Bottom line is today the tools are still evolving and there are communities to work with to help build a cultural brand. Looking down the line, its a bit of an early adopter world today but things are definitely trending the right way for wineries if they employ some forethought in their online strategies.

  Anonymous wrote @

Joel, amazing post and spot on as usual.
Are they listening?

  Anonymous wrote @

Hi Joel, Great article Joel
as an export director for a winery (with a winery blog!) I joined most of the new web 2.0 tools a few months ago, when I started our blog. I signed up to some web 2.0 tools to see if I like them enough as a individual, now I already have seen that for business purposes some networks and tools are extremely powerful!

  Anonymous wrote @

@mydailywine I don’t know if they are but I’ll be happy to say “I told you so!” (and, FYI, its on the record 🙂

  Anonymous wrote @

Thanks for a very thought provoking posting. I’ve been in the wine business since March 1993, coming from FM rock n’roll radio, where innovation reigned supreme… I segueing into wine-country-casual at the exact time rock n’roll seemed to hit market maturity, with other genre’s taking over …

I was quick to learn that putting out great ideas was a big yawn. This industry is so far from Madison Avenue, that it’s separated by more than the physical 3,000 miles, truth be told. That’s the one point that no one seems to get – both in and out of this business.

Technology is moving a whole lot faster than the wine business.

The wine industry is owned and operated by a group that studied the sciences to get here (enology and viticulture), and mostly skipped all the marketing classes (the same way the marketing students skipped Vit 101).

The psychology of early adopters is such a small margin of the population (documented at 3 to 5 percent); and, we’re in such early stages of social media (on the grand scale of time), that I know – based on my history with this industry – that as much as we want everyone to just hurry and catch up, wine country casual’s a bit stuck in the muck.

Your final sentences says it all: “Technology and the Internet are just now catching up to where the wine world needs it to be – all about social interaction.”

How long that’s going to take – I believe – is going to floor innovators…

  Anonymous wrote @

@Jo Diaz – The wine industry is very interesting. The atmosphere of community and cooperation that makes it a perfect fit for the future of the Internet is in place because the industry is so old fashion in the way it does business. Its quite the paradox.

I’ve been in this type of situation before being in the Tech industry and looking at many “vertical” industries where I could target the technology. Some are super aggressive at adopting technology (believe it or not, Healthcare, when a technology can improve care and meeting HIPAA guidelines is super aggressive and the Oil industry will buy anything that even has a wiff of legitimate benefit – since they have the money to try anything) and some are super slow like the wine industry.

There was a time when so-called “analysts and experts” told me and the company I worked for that multi-protocol routers could not be sold through retail to everyday consumers – too complicated and only the super aggressive consumer cared and that crowd knew how to get them. This presented an opportunity to innovate not technology, but the approach to putting technology in the market. That company was Netgear and we began selling a “Home Internet Gateway” that “Connect multiple computers to the Internet at the same time” – and thats all we marketed. It was the first of its kind to be marketed that way in Fry’s, Best Buy, Circuit City, etc. and it FLEW off the shelves ultimately propelling Netgear to spin-off and go public (NTGR).

Point being that what it takes to move a late-adopting crowd is clear-cut benefit, even quantifiable benefit, that they can understand immediately. And they need it articulated very clearly. Not because they aren’t smart, but because they have better things to do (like run a successful winery).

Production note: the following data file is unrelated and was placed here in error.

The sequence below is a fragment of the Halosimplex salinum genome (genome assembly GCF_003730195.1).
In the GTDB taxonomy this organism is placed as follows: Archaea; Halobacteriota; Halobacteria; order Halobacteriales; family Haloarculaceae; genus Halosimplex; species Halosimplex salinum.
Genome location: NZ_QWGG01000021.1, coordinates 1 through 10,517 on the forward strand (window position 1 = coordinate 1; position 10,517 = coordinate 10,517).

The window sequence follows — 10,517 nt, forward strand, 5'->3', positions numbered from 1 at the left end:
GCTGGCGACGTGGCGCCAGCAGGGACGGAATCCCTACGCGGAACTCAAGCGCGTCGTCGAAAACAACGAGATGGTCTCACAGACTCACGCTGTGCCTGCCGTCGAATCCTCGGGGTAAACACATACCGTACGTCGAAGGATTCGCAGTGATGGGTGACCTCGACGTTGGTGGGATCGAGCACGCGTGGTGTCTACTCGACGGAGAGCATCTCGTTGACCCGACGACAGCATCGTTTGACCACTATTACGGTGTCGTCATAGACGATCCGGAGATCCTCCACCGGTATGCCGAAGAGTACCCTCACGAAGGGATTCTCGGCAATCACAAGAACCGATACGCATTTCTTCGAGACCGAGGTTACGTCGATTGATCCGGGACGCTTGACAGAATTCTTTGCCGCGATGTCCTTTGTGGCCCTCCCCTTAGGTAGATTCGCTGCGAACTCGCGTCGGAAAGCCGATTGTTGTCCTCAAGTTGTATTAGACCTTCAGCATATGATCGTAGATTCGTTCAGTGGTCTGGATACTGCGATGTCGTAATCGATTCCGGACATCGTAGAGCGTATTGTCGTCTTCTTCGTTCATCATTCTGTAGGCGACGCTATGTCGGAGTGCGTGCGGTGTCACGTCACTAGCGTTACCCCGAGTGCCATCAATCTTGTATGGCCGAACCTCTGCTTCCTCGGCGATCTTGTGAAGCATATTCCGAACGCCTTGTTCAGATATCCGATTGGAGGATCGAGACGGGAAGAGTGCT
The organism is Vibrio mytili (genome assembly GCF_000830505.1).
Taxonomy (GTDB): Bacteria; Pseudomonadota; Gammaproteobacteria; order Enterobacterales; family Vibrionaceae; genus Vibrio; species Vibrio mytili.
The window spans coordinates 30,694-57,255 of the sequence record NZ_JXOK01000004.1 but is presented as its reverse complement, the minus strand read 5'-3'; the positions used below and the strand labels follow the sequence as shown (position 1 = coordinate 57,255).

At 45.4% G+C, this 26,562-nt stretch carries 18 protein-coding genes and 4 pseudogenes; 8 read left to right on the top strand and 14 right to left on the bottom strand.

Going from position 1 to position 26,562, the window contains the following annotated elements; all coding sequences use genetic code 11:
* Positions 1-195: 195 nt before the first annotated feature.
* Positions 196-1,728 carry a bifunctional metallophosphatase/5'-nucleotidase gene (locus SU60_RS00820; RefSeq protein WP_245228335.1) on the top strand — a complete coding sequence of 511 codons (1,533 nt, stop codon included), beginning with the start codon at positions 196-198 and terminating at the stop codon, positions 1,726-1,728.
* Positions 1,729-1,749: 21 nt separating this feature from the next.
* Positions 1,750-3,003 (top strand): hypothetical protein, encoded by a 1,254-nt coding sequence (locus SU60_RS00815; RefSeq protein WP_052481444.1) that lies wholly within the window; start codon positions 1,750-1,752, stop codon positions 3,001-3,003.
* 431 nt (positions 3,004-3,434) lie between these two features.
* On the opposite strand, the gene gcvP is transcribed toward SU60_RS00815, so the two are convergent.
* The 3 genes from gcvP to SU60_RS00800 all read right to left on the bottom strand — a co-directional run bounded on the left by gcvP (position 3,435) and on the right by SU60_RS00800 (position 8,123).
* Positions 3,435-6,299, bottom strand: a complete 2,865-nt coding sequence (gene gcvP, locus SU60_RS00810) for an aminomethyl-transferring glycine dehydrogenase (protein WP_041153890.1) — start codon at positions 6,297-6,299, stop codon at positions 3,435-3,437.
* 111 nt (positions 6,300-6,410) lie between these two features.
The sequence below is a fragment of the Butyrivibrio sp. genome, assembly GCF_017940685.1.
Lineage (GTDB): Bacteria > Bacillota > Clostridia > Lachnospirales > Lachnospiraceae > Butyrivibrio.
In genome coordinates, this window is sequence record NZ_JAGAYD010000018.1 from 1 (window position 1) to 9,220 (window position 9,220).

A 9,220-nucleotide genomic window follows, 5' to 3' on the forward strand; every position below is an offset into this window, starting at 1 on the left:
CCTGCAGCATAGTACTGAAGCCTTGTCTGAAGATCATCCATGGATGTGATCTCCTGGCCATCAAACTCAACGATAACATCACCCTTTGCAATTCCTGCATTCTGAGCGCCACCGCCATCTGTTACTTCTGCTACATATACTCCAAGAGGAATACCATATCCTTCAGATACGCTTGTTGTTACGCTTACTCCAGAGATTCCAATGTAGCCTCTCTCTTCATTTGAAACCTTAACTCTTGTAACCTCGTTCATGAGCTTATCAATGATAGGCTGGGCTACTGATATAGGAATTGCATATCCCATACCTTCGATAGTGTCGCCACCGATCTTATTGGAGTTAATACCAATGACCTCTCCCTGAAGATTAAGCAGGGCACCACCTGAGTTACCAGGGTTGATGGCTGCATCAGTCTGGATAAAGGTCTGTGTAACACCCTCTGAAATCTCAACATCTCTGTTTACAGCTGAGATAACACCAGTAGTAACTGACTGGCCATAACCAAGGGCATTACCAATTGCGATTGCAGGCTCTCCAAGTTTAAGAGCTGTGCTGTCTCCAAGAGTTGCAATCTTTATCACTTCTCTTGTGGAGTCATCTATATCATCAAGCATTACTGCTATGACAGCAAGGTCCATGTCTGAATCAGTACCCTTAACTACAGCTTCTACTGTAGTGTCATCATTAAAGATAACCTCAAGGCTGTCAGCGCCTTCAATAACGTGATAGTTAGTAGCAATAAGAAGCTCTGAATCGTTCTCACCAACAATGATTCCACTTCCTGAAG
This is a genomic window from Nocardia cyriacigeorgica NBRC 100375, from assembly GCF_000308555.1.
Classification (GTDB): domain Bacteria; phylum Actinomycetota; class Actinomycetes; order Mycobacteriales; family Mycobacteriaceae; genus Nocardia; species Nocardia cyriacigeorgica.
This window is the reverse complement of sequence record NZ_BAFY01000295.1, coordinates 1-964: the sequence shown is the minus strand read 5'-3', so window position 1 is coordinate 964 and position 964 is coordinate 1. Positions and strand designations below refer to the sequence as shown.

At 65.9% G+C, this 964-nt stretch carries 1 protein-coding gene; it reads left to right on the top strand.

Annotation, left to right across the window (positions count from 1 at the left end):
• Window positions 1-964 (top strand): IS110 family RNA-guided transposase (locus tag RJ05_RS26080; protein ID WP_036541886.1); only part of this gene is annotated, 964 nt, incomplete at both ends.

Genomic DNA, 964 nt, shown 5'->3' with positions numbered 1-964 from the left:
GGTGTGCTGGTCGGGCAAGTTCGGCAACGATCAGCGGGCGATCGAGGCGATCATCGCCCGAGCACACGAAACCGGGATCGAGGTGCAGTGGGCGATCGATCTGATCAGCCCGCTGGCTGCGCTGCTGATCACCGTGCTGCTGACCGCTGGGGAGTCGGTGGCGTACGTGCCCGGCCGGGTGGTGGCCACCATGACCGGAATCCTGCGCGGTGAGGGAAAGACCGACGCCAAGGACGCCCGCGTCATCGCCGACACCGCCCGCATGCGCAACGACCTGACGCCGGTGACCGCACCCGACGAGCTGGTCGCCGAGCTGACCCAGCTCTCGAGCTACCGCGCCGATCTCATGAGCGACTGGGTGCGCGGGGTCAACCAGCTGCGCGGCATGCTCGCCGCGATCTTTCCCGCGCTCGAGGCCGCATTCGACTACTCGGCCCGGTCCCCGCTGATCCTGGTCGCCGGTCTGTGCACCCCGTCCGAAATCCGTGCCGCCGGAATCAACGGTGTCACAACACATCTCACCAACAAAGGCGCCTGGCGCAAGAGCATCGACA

I think you’re right – technologists might be in for a surprise when they start to see how slowly their technology gets adopted in the wine industry. But there are remedies for that problem.

BTW – there are a bunch of folks from other industries moving into Wine (or have moved into) and this really forms in interesting group of early adopters. It makes this particular industry interesting in that companies may find early success with these early adopters and then a long dry spell as the next wave of business doesn’t come until somehow you get the laggards in the mix. It just a very large “chasm”, as the text books describe it.

  Anonymous wrote @

Joel, Great analysis of the relationship of technology, the new social media and how it interacts and is used by those of us in the business. I happen to be an importer, distributor and wino, who is also a total tech geek. I am personally very excited for the future because our business, especially given the opportunities presented by the massive consolidation in the business lately. That is nothing but good news for a small boutique house like us, that is ahead of the pack in selecting great wines based solely on quality and being technologically ahead as well. Kudos for the in depth analysis. You hit the nail on the head. The wine industry is so broad, with so many brands that most wine drinkers do need and usually have BPI’s to look to for advice on what’s new and good. That is to be explored, but…Consumers need to learn to trust their own palates. “Your palate will never lie to you”, is what I always tell consumers. Cheers.

  Anonymous wrote @

Hi

Interesting discussion on Wine and Social Media and BPI. It is also worth asking who the users are or the demography of the social media participants. Depending on the actual wine site or blog, it is morel likely that the social media sites are frequented by the younger tech-savvy generation of users.

While we want to attract more wine drinkers, buyers and commentators, one wonders what the value of their influence is, with respect to their influences on rating, tasting notes, purchases, conversions etc. Would one prefer to value the peer ratings of senior/experieced wine connoisseurs and collectors or the feedback from novice, young and general wine drinkers or enthusiasts?

So the quality of BPI is likely to be of more value than just volume of participants and their comments on a social media wine site.

This begs the question as to whether plain vanilla wine sites are of lesser value than social media sites?